W3C home > Mailing lists > Public > public-egov-ig@w3.org > December 2010

RE: Proposal to structure new eGov IG

From: Hugh Barnes <Hugh.Barnes@nehta.gov.au>
Date: Mon, 20 Dec 2010 11:42:00 +1000
Message-ID: <9C97313A93F9ED4EB9DE60C7AFDC142C014F6F12@BNE3-0001EBCLV1.exchange.server-login.com>
To: <chris@e-beer.net.au>
Cc: "W3C eGov IG" <public-egov-ig@w3.org>
Chris wrote:

> Oh - suggestion - in addition, the IG could produce a monthly news digest of e-Gov related material from the W3 (and Governments/elsewhere?), with each TF using their W3 liason contacts with other W3 groups to collate news of relevance within thier sphere for inclusion.


What I have thought for a while now would be useful is a "this week in …"-type summary/digest of activity. This should be targeted at time-poor followers who want to know what is being done and what is being debated. I know from my own experience that it can be very difficult to get back up to speed with goings on after one "drops the ball", so to speak. You can't find a way back in and you're lost forever (it seems).

It requires a keen community-minded person to create such a summary. An example is http://wiki.openstreetmap.org/wiki/Community_Updates for the OpenStreetMap community. I'm not volunteering.

(Also, it's especially difficult to follow threads with all the lengthy top-posts. Really, inline replies work much better for many readers ("me" :) ) and archive searchers.)

Now I'm going to abandon thread context (for reason above) and address a few things I noticed:

* could someone explain the reason to single out accessibility as an eGov focus [1]? I've been a huge accessibility advocate since long before it was fashionable and I understand that government information *must* be published accessibly, but surely this is a given and there are plenty of general accessibility resources available that do this job? What am I missing about eGov?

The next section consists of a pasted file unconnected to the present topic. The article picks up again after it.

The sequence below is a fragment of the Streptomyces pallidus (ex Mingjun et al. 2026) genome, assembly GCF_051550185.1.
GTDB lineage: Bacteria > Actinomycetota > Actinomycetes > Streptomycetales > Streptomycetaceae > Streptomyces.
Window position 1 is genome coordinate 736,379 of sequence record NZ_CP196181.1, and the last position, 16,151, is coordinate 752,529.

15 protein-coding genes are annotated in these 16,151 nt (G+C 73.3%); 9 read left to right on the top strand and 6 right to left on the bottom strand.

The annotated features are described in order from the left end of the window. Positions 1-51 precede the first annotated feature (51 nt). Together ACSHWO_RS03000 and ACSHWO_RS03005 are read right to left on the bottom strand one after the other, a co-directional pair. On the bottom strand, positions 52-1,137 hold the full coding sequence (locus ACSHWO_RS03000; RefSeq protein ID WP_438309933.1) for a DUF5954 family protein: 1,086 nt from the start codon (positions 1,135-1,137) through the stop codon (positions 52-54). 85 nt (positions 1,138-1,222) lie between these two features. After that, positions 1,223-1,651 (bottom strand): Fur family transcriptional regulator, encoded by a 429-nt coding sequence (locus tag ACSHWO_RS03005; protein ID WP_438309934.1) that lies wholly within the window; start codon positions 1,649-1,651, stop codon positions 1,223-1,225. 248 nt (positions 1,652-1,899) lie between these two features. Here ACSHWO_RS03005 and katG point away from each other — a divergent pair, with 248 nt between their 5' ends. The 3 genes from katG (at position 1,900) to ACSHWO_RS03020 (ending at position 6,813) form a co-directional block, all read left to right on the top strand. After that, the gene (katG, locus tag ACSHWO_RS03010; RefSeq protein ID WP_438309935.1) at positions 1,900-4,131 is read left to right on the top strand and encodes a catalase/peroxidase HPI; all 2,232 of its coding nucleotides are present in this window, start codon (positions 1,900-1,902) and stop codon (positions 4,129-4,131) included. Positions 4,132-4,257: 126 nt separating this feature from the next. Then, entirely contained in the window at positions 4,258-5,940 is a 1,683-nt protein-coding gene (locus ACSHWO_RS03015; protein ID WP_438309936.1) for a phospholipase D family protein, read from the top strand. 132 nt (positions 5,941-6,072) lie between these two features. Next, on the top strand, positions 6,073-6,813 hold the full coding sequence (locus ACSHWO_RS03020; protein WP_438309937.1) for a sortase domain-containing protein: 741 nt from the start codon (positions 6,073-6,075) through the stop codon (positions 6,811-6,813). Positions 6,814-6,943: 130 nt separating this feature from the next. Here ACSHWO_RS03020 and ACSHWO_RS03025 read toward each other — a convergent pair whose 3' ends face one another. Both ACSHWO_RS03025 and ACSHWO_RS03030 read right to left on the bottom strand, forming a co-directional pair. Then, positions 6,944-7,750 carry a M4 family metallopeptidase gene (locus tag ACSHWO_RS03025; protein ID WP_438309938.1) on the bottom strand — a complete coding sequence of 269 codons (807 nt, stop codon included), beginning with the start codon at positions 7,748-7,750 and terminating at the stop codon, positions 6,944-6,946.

* use of social media should be singled out for guidance as an effective tool for engagement [1], but please can we use generic terms? Twitter is a single application platform owned by a for-profit corporation. Let's call it microblogging. My personal belief/hope is that federated open microblogging of the type available with StatusNet [2] will be the norm, probably after Twitter annoys everyone with their profit-making initiatives (which I understand they are under pressure from investors to pursue). Should W3C be encouraging private networks, even if they are in many respects, at least now, "open"? See also "A Standards-based, Open and Privacy-aware Social Web" [3]. </rant>

* I'm not sure I see much of a need to address cloud computing either [1]. You could outlines pros and cons, but it seems fairly a policy-driven operational decision that will necessarily differ from jurisdiction to jurisdiction. I could be having a bad day, but I just don't get it.

* I liked Daniel's public utility/service-oriented approach very much [4]. Let the tech be suggested to address the service need. For example, "Publishing documents especially laws and regulations that can be used and cited.", so we need to advocate well constructed, consistent, stable URIs.

This is as much time as I can give to the conversation right now. Sorry I was mainly critical :~|



[1] http://lists.w3.org/Archives/Public/public-egov-ig/2010Dec/0023.html

[2] http://status.net

[3] http://www.w3.org/2005/Incubator/socialweb/XGR-socialweb-20101206/

[4] http://lists.w3.org/Archives/Public/public-egov-ig/2010Dec/0027.html

Received on Monday, 20 December 2010 01:46:03 UTC

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